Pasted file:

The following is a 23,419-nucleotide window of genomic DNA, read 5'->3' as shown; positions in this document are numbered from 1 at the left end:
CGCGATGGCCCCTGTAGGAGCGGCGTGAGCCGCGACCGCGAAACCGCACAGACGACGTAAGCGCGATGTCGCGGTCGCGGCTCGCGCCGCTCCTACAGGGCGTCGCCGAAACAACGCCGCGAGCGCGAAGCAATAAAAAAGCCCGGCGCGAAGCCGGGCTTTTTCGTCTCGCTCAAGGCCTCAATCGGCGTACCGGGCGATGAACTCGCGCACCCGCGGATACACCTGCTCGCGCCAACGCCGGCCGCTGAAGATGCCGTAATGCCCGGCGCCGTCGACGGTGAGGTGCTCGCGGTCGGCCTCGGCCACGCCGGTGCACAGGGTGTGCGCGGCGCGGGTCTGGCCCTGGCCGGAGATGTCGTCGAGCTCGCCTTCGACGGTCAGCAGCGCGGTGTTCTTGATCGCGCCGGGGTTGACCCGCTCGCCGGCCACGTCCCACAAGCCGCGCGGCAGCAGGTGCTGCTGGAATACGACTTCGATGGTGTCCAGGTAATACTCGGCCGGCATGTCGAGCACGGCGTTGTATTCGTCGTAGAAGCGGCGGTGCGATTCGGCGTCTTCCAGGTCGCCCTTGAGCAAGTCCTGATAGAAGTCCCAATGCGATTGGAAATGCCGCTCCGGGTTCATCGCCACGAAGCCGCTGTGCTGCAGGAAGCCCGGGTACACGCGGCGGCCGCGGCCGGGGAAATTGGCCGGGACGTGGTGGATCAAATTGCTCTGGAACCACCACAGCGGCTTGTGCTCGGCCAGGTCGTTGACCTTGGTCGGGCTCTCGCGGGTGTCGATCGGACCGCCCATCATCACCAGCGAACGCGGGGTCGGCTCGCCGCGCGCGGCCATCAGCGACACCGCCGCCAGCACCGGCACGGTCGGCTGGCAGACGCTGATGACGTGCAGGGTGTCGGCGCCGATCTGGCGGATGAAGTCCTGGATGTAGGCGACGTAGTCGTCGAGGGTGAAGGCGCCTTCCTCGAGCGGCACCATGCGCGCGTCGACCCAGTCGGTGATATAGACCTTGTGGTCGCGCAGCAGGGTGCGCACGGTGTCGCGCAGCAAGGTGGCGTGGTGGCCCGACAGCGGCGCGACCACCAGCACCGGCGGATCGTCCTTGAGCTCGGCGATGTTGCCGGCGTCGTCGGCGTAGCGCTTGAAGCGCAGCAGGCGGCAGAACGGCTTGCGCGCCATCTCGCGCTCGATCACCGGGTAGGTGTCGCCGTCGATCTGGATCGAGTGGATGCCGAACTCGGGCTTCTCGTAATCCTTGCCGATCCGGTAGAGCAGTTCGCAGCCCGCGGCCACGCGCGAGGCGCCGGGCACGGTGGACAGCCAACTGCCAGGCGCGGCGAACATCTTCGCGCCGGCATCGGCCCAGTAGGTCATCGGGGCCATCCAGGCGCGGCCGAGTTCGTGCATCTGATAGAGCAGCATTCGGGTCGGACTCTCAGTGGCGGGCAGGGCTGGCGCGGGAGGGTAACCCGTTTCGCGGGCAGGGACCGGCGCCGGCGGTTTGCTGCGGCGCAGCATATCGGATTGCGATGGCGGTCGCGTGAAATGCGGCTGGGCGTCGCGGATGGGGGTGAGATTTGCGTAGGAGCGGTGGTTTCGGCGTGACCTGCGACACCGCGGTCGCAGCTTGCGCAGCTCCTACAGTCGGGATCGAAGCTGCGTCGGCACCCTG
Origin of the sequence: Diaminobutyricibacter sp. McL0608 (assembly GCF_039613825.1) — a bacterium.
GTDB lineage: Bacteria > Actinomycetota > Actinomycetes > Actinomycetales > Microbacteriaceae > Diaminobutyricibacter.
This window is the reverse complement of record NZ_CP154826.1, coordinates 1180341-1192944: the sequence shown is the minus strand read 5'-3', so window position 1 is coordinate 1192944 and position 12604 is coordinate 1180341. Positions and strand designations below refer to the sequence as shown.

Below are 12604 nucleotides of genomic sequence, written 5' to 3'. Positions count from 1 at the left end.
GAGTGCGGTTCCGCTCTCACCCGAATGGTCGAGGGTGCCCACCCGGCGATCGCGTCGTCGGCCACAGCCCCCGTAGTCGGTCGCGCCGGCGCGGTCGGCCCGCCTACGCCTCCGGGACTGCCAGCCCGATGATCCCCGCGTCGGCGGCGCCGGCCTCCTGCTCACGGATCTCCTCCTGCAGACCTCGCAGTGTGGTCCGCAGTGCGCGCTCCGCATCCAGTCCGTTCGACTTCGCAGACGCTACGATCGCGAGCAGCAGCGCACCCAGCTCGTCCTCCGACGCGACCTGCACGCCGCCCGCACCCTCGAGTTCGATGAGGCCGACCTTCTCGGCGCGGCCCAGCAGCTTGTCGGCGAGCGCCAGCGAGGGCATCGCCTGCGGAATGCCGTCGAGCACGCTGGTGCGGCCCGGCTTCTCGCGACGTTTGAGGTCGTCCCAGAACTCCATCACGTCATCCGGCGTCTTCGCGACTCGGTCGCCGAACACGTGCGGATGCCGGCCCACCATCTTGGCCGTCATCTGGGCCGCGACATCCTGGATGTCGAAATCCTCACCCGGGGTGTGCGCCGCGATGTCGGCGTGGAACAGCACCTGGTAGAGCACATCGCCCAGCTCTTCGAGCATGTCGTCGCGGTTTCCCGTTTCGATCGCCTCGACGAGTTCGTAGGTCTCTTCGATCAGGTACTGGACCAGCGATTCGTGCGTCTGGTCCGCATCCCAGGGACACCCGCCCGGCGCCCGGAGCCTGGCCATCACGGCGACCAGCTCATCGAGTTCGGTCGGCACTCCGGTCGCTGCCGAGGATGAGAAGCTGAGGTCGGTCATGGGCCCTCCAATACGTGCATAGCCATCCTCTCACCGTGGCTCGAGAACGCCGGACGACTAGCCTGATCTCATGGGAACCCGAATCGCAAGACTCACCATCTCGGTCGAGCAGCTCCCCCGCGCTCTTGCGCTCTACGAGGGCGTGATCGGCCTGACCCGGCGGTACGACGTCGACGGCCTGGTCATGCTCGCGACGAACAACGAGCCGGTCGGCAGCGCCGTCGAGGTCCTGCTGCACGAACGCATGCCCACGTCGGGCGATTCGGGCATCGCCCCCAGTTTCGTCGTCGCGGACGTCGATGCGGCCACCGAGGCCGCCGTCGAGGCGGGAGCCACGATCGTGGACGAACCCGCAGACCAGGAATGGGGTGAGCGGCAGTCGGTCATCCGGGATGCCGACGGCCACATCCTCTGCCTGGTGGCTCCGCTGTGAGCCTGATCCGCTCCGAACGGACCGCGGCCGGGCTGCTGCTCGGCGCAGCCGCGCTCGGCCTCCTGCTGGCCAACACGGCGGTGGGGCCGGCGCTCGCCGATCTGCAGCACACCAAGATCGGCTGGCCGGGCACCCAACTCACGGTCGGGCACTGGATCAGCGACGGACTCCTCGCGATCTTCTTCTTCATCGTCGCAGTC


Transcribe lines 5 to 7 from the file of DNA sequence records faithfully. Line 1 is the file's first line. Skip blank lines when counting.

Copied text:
This window is the reverse complement of record NZ_CP154826.1, coordinates 1180341-1192944: the sequence shown is the minus strand read 5'-3', so window position 1 is coordinate 1192944 and position 12604 is coordinate 1180341. Positions and strand designations below refer to the sequence as shown.

Below are 12604 nucleotides of genomic sequence, written 5' to 3'. Positions count from 1 at the left end.
GAGTGCGGTTCCGCTCTCACCCGAATGGTCGAGGGTGCCCACCCGGCGATCGCGTCGTCGGCCACAGCCCCCGTAGTCGGTCGCGCCGGCGCGGTCGGCCCGCCTACGCCTCCGGGACTGCCAGCCCGATGATCCCCGCGTCGGCGGCGCCGGCCTCCTGCTCACGGATCTCCTCCTGCAGACCTCGCAGTGTGGTCCGCAGTGCGCGCTCCGCATCCAGTCCGTTCGACTTCGCAGACGCTACGATCGCGAGCAGCAGCGCACCCAGCTCGTCCTCCGACGCGACCTGCACGCCGCCCGCACCCTCGAGTTCGATGAGGCCGACCTTCTCGGCGCGGCCCAGCAGCTTGTCGGCGAGCGCCAGCGAGGGCATCGCCTGCGGAATGCCGTCGAGCACGCTGGTGCGGCCCGGCTTCTCGCGACGTTTGAGGTCGTCCCAGAACTCCATCACGTCATCCGGCGTCTTCGCGACTCGGTCGCCGAACACGTGCGGATGCCGGCCCACCATCTTGGCCGTCATCTGGGCCGCGACATCCTGGATGTCGAAATCCTCACCCGGGGTGTGCGCCGCGATGTCGGCGTGGAACAGCACCTGGTAGAGCACATCGCCCAGCTCTTCGAGCATGTCGTCGCGGTTTCCCGTTTCGATCGCCTCGACGAGTTCGTAGGTCTCTTCGATCAGGTACTGGACCAGCGATTCGTGCGTCTGGTCCGCATCCCAGGGACACCCGCCCGGCGCCCGGAGCCTGGCCATCACGGCGACCAGCTCATCGAGTTCGGTCGGCACTCCGGTCGCTGCCGAGGATGAGAAGCTGAGGTCGGTCATGGGCCCTCCAATACGTGCATAGCCATCCTCTCACCGTGGCTCGAGAACGCCGGACGACTAGCCTGATCTCATGGGAACCCGAATCGCAAGACTCACCATCTCGGTCGAGCAGCTCCCCCGCGCTCTTGCGCTCTACGAGGGCGTGATCGGCCTGACCCGGCGGTACGACGTCGACGGCCTGGTCATGCTCGCGACGAACAACGAGCCGGTCGGCAGCGCCGTCGAGGTCCTGCTGCACGAACGCATGCCCACGTCGGGCGATTCGGGCATCGCCCCCAGTTTCGTCGTCGCGGACGTCGATGCGGCCACCGAGGCCGCCGTCGAGGCGGGAGCCACGATCGTGGACGAACCCGCAGACCAGGAATGGGGTGAGCGGCAGTCGGTCATCCGGGATGCCGACGGCCACATCCTCTGCCTGGTGGCTCCGCTGTGAGCCTGATCCGCTCCGAACGGACCGCGGCCGGGCTGCTGCTCGGCGCAGCCGCGCTCGGCCTCCTGCTGGCCAACACGGCGGTGGGGCCGGCGCTCGCCGATCTGCAGCACACCAAGATCGGCTGGCCGGGCACCCAACTCACGGTCGGGCACTGGATCAGCGACGGACTCCTCGCGATCTTCTTCTTCATCGTCGCAGTC